At one point Sergei Roldugin asked Putin point-blank, “Don’t you have a little candle factory somewhere?” Putin, he says, answered, “You know I don’t have anything.” Roldugin pressed again. “Bureaucrats exist to take bribes, and it cannot be that you don’t take anything.” Roldugin says that Putin then answered more firmly. “ ‘You know, Sergei, I can survive without that.’ But he knows the prices, the amounts being taken around him. He told me, ‘If I would take bribes, I’d be extremely rich by now.… I could do nothing but pass information, and people would offer me good money for that. But I didn’t take that, and that’s why I’m worth a lot now.’ ”
In the Kremlin, Putin worked for Pavel Borodin, the Kremlin property manager who has been indicted by the Swiss for his role in the Mabetex scandal. Each year from 1996 on, Putin was promoted, from overseeing the regions to heading the F.S.B., to being secretary of the Security Council and, in August 1999, to prime minister. The question naturally arises: How can you work for so many people directly implicated in scandal and not be implicated yourself?
“There are no clean politicians in Russia,” political analyst Vyacheslav Nikonov tells me. Putin may not have become rich, but he got ahead. “Yeltsin used him as an enforcer,” Nikonov says, and time and again he proved his loyalty, especially in 1998 and 1999, when the Duma wanted to impeach Yeltsin. An American who is a close observer in Moscow told me, “Every time Yeltsin had serious trouble in the Duma, Putin and the F.S.B. intervened. They made sure the F.S.B. had information on [Yeltsin’s enemies] and would use it.”
Now that he’s in power himself, Putin supposedly feels different. Explaining what Putin meant by “dictatorship of the law,” Egorov says his friend is convinced that “officials never have the right to spin the law in their own favor.” “He is extremely intelligent, part of a new breed we hadn’t seen before,” says James Wolfenson, head of the World Bank, who at the time of Putin’s election spent nine hours with him in his Kremlin apartment. “For a Russian leader, he’s as clean as you’re going to get. … Everybody I’ve met feels he’s the best chance we’re going to have.”
“Spies must be charming,” Ednan Agaev, a former arms negotiator for the Soviet Union, tells me. But even more important than wooing Western investors and negotiating for debt relief, Putin must convince Russians that they can once again believe in the motherland. They have to obey the law, pay taxes, and trust the state. “The historic mission of Yeltsin was to destroy Communism without violence, to put Russia on a new track and then open a door to the future,” says Agaev. “Putin’s mission is to go through the door.”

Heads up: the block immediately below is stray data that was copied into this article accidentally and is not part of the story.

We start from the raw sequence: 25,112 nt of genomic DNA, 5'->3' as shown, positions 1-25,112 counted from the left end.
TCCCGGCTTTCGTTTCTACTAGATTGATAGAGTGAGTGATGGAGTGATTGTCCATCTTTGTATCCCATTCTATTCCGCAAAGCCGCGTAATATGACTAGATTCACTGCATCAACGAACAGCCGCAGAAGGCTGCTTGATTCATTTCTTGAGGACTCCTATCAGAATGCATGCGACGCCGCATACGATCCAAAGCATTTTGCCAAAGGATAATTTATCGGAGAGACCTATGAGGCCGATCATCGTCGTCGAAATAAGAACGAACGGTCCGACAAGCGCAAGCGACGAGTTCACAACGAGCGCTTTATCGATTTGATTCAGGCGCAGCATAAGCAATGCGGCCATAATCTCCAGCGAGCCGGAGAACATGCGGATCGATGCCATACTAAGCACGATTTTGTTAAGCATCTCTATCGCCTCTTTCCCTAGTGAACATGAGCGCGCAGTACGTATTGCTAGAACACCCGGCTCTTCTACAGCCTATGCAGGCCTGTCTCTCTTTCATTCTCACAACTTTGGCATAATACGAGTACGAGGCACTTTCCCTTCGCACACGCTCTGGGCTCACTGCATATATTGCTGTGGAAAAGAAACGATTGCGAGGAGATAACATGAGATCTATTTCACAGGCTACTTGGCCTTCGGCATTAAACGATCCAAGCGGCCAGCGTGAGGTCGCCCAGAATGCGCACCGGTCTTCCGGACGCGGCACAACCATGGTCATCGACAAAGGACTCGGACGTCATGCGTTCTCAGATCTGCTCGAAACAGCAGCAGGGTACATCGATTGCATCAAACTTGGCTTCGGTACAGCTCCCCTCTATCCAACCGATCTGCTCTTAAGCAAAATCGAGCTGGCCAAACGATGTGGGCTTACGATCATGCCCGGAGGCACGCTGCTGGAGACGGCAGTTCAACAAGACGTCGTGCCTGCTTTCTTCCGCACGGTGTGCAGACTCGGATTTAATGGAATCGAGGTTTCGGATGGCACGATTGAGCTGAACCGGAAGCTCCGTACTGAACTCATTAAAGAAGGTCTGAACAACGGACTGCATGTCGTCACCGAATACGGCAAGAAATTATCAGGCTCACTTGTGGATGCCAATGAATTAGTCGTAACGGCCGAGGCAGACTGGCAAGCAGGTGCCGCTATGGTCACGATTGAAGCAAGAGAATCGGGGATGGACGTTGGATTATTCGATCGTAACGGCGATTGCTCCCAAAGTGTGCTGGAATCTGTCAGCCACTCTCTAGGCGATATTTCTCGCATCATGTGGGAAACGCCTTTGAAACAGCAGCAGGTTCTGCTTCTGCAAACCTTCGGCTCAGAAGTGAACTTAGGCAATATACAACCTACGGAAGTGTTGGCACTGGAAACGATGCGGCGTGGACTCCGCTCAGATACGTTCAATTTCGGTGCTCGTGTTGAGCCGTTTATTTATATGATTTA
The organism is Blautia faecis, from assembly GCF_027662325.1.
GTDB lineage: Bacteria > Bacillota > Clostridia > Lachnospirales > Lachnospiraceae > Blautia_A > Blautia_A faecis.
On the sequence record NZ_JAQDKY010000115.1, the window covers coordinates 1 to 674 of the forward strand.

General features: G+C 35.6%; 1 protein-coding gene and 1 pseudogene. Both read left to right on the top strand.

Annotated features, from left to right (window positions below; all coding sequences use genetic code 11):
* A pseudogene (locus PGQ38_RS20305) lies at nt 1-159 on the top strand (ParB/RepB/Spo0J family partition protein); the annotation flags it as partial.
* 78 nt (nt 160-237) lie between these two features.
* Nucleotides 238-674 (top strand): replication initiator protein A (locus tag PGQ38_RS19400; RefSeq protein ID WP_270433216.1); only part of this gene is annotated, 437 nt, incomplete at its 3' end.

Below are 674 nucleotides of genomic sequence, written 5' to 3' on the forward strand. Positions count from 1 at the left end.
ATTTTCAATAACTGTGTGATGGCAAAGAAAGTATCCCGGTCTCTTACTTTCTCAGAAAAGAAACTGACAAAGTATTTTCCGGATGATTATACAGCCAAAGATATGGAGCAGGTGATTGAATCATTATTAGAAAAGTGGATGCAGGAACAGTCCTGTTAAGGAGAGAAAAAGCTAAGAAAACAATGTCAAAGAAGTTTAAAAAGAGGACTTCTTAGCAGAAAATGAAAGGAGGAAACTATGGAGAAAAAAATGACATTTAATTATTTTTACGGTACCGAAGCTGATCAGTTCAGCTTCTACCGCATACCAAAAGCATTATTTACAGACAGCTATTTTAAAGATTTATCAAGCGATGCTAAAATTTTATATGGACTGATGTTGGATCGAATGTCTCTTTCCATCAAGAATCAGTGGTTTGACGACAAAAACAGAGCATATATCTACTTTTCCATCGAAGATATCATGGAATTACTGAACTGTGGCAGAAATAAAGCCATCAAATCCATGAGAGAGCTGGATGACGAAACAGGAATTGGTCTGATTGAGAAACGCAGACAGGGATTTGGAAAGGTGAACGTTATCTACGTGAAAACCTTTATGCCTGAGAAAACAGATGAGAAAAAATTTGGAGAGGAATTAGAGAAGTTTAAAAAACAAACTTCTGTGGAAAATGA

‘Lots of people surrounding Putin are very anti-American, maybe as a result of [the nato bombing of] Kosovo. It looks like a very different moment between Russia and the U.S.,” says Kommersant Daily correspondent Nataliya Gevorkyan. “It’s not nice at all.” Gevorkyan was the senior correspondent of three chosen to interview Putin for First Person. She feels that Putin likes Bill Clinton personally; however, Putin’s election and the U.S. presidential contest in November signify a new era in U.S.-Russian relations. In a Special Congressional Task Force Report to be issued this month, Republicans are expected to criticize Al Gore for his significant role in U.S.-Russia policy over the last eight years. In addition, Richard Cheney used his clout as C.E.O. of Halliburton, an energy-services company, to lobby Congress and the State Department to countermand the State Department’s prohibition against releasing to a shady Russian oil company a loan of $490 million, of which almost $300 million would go to Halliburton.
“There’s a very strong backlash after a decade of being the laughingstock of the world—that we can’t produce anything or get anything right,” says Pavel Felgenhauer. “And the U.S. expects some liberal to come to power, polished and pro-Western? Hardly!”
“Putin is not a democrat!” says Valery Golubev, who spent several years in a four-man office with him. “What does ‘democrat’ mean? In Russian terms, it’s a bit of a curse word.”
“Democracy in Russia has become a dirty word,” Vladimir Posner told me. “If you write ‘dermocrat,’ that’s a play on words in Russia. Dermo means crap—it’s a crapocracy. Over the last 10 years, because of what’s happened, for a lot of people democracy has become crap, because it has destroyed their livelihood, their culture. Also, that specific anti-Western, particularly anti-American sentiment, that’s where the real problem lies. At first, democracy dazzled them. What it’s turned out to be for many Russian people is misery.” Moscow-based Swedish journalist Jan Blomgren told me, “I’m sure Putin’s not good for democracy, but he might be good for Russia. Democracy is not the highest ideal now.”
“Even the most anti-Russia Washington administration cannot inflict more harm on our country than the true ‘friends of Russia’ of Clinton’s team,” says one Russian political commentator. “An increase of isolationist tendencies in the U.S. would be a boon.”
“The real issue is, can you establish law and order and respect the Constitution as written?” says Posner. “Putin has the majority support of the population, who support the idea: let’s curtail democracy and then we’ll come back [to it].” Moreover, Posner says, “Putin is under a lot of pressure from different groups. He feels a moral obligation to the oligarchs who put him in. I don’t think he feels pressure from liberals—they don’t have any power. I do think he’s under pressure from the military and the more nationalistic elements of the country—those who believe Russia … has to be a superpower again.” In the words of Constantin Borovoy, an early business tycoon, “Russia is only important if it’s scary. If you can’t solve old problems, you create new ones.”
“nato expansion was an incredible slap in the face—at least a wake-up call [that Russia] had to start paying attention to its own security needs again,” says Clifford Gaddy of the Brookings Institution, who has an excellent track record for calling Putin’s moves. Poland, the Czech Republic, and Hungary all got in, but Russia was pointedly excluded.
Now Putin’s dreams of reviving his country as a superpower will most certainly have to be curtailed. After the Kursk sank, Kursk’s regional governor, Aleksandr Rutskoy, said that Russia was “losing not a submarine—it was losing a national idea.” Vladimir Putin’s formidable challenge is to keep hope alive not just for the motherland but for himself.